Canadian fashion mogul Peter Nygard is in custody in Winnipeg and is facing a nine-count indictment in the United States on charges of racketeering, sex trafficking and related crimes.
The 79-year-old was taken into custody Monday in Winnipeg by RCMP and city police after the United States asked Canada to issue a warrant under the two countries’ extradition treaty.
The charges relate to “a decades-long pattern of criminal conduct involving at least dozens of victims in the United States, the Bahamas, and Canada, among other locations,” according to the U.S. Attorney’s Office for the Southern District of New York.
The FBI, who raided Nygard’s offices in New York and Los Angeles in February this year, requested the arrest warrant.
A dishevelled-looking Nygard, who is currently being held at the Winnipeg Remand Centre, appeared in court Tuesday afternoon with his long hair in a bun. His feet and hands were shackled and he wore a grey sweatshirt and grey track pants.
Nygard’s lawyer, Jay Prober, has asked for a publication ban.
Scott Farlinger, representing the Attorney General of Canada, has opposed it, saying publication bans are issued in Canada to protect the accused’s right to a fair trial, which doesn’t apply in this case as the trial will be held in the U.S.
He also said the U.S. State Department has already issued a press release, outlining the details of the charges against Nygard.
Justice Sheldon Lanchbery called for a break to consider the application.
“The survivors of our lawsuit have been waiting for this day for a very long time,” Lisa Haba, one of the lawyers representing victims who are suing Nygard alleging rape and sexual assault, told CBC News.
“Peter Nygard’s arrest marks the next chapter in holding him and his accomplices accountable for the unspeakable crimes against women and children they have perpetuated for decades. We will continue to seek justice.”
The FBI is urging anyone who believes they are a victim of the sexual abuse perpetrated by Nygard to contact them at 1-800-CALLFBI. (1-800-225-5324)
WATCH | Women describe their encounters with Nygard. Warning: contains graphic details.
A total of 57 women have joined a class-action lawsuit accusing Nygard of rape, sexual assault and human trafficking — in some cases the allegations go back as far as 1977.
It was filed earlier this year in New York.
The lawsuit also names a number of upper-level Nygard company executives, officers and directors who are accused of enabling the sex assaults.
The class action was put on hold in August when a judge presiding over the case in the Southern District of New York entered a stay of proceedings, court records show.
A stay of proceedings means the case has been put on hold, but it doesn’t mean it’s been dropped. The court can later lift the stay and continue the proceedings.
“On behalf of the dozens of survivors of decades-long abuse, we are encouraged that a small measure of justice for Peter Nygard is finally developing,” said Greg Gutzler, another lawyer representing complainants against Nygard said Tuesday about the fashion mogul’s arrest.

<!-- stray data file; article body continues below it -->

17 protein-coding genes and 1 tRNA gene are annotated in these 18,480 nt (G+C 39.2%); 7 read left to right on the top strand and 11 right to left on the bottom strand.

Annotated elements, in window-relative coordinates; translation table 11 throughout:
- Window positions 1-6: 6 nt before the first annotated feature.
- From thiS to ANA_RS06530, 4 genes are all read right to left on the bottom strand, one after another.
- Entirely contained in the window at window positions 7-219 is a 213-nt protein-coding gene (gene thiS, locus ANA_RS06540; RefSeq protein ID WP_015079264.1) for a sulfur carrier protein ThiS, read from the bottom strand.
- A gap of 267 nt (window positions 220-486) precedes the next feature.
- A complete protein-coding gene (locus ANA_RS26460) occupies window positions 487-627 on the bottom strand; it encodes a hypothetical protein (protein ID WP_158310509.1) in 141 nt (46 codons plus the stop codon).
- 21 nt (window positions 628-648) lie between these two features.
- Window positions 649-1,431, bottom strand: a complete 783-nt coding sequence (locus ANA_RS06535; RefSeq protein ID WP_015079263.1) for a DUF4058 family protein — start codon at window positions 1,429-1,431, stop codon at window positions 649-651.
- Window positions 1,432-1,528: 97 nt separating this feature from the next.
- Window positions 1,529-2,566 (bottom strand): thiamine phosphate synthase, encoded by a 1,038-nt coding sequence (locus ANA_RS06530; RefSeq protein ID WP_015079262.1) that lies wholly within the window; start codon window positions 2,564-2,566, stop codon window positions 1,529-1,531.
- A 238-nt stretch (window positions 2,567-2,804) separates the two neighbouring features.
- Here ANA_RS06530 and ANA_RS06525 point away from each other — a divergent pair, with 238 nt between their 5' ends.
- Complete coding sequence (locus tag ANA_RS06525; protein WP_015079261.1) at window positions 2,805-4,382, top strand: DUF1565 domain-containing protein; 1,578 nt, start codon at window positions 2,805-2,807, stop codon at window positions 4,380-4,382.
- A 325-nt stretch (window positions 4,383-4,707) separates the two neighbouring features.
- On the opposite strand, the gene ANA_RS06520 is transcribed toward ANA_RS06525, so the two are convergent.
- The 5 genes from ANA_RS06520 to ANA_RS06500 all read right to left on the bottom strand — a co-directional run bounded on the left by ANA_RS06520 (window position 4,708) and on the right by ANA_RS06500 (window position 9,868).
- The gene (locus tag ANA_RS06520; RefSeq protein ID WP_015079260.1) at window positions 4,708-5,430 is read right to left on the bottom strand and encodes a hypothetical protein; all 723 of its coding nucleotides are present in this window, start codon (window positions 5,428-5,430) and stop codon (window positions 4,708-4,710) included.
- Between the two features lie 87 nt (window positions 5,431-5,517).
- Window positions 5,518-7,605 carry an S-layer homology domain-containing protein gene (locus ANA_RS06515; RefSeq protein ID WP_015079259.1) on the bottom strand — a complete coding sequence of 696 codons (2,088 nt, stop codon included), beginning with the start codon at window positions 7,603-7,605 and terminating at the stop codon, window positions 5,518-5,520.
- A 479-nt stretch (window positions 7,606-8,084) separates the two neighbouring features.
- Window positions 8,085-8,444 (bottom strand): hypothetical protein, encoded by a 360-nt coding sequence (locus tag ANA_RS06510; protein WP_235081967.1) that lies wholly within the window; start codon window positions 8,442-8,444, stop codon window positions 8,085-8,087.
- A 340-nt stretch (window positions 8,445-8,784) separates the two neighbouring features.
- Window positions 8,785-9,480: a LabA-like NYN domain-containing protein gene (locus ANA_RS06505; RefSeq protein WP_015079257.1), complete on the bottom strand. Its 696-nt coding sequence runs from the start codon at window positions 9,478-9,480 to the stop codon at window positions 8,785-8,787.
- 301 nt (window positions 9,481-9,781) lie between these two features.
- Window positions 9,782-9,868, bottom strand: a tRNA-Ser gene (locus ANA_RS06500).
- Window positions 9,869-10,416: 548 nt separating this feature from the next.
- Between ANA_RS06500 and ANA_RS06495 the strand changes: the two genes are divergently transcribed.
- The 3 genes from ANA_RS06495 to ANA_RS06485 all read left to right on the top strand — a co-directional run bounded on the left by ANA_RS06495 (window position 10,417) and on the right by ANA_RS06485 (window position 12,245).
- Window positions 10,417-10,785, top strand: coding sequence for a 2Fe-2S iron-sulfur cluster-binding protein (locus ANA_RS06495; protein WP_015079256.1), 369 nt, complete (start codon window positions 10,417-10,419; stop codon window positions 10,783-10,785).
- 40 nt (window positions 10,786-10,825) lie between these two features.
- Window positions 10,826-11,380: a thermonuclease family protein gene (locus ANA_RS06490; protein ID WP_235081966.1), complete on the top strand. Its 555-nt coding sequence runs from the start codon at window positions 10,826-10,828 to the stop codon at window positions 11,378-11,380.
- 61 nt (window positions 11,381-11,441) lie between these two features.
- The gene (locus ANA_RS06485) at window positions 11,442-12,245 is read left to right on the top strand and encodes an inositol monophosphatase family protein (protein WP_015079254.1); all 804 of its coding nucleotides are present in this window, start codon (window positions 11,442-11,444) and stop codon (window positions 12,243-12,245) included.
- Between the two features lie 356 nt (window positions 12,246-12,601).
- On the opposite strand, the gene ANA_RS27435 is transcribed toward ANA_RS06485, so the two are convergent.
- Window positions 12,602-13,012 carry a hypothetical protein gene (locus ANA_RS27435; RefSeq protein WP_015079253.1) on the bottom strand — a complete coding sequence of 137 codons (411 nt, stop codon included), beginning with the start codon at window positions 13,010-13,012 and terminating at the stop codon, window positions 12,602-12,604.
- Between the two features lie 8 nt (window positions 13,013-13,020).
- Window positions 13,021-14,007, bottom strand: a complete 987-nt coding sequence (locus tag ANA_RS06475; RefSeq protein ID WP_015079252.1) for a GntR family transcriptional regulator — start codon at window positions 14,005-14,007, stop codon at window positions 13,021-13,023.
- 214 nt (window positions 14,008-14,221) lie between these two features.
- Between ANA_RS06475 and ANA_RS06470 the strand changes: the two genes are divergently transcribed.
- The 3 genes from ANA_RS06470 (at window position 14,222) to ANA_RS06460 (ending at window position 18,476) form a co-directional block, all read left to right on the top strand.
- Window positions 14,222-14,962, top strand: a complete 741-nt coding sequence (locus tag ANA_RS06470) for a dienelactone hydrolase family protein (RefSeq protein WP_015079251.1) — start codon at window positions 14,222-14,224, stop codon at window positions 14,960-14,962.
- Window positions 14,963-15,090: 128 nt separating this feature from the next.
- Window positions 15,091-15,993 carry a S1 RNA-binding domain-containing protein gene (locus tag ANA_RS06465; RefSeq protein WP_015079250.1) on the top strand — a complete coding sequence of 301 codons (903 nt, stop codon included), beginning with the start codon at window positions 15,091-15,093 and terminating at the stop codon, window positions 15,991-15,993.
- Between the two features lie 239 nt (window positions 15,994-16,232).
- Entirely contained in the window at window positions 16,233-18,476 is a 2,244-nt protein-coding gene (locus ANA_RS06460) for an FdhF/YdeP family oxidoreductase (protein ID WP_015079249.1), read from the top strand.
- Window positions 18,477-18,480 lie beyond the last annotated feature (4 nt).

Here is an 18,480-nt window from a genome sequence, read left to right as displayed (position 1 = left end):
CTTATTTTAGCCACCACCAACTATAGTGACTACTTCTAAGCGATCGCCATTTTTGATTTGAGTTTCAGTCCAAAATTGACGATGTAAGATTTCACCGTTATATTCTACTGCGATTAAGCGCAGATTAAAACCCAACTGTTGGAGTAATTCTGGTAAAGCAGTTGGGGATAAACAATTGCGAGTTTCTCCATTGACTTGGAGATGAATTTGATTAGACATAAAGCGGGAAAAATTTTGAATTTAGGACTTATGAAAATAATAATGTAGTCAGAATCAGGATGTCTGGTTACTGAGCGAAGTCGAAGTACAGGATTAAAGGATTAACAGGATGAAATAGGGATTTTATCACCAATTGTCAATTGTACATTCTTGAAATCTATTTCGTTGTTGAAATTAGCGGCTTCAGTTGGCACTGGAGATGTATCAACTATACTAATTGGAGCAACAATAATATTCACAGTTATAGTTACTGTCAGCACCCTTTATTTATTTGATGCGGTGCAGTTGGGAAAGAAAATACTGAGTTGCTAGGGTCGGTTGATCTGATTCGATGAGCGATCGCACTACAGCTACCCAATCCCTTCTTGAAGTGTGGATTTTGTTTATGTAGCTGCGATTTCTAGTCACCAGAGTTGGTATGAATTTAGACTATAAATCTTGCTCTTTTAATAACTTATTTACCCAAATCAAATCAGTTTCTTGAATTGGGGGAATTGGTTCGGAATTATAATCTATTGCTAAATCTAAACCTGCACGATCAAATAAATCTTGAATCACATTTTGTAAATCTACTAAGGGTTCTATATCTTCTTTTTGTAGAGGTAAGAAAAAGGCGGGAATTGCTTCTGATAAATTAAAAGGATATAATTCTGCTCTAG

“We are relieved that some measure of accountability is hopefully forthcoming, but we would be remiss if we did not state that this is something that should have been done decades ago.”
From at least in or about 1995 and up to and including in or about 2020, while Nygard was the leader of his international clothing design and manufacturing business headquartered in Winnipeg, he “used the Nygard Group’s influence, as well as its employees, funds, and other resources, to recruit and maintain adult and minor-aged female victims for [his own] sexual gratification and the sexual gratification of his friends and business associates,” states the indictment, which was unsealed Tuesday in Manhattan federal court.
Nygard and his co-conspirators, including employees, used force, fraud and coercion to cause women and minors to have sex with him and others, the indictment reads.
It says he frequently targeted women and minor-aged girls who came from disadvantaged economic backgrounds and/or who had a history of abuse. The indictment said Nygard controlled his victims through threats, false promises of modelling opportunities and other career advancement, financial support and by other coercive means.
The indictment says Nygard paid his victims for commercial sex using Nygard Group funds, including by putting “girlfriends” on the payroll as models, assistants or in other positions.
Nygard denies all allegations
Nygard, whose companies were once worth hundreds of millions of dollars, has denied all the allegations and none of them have been proven in court.
Nygard stepped down as chairman of the Nygard companies, a spokesperson said in February.
In the past, Nygard has been listed as one of the richest Canadians. His empire once included a palatial estate in the Bahamas, with administrative and production facilities in Winnipeg, Toronto, Los Angeles and a world headquarters in New York.
In March of 2020, nine of his companies were forced into receivership by the courts in Manitoba. Nygard’s companies owe millions of dollars to several creditors.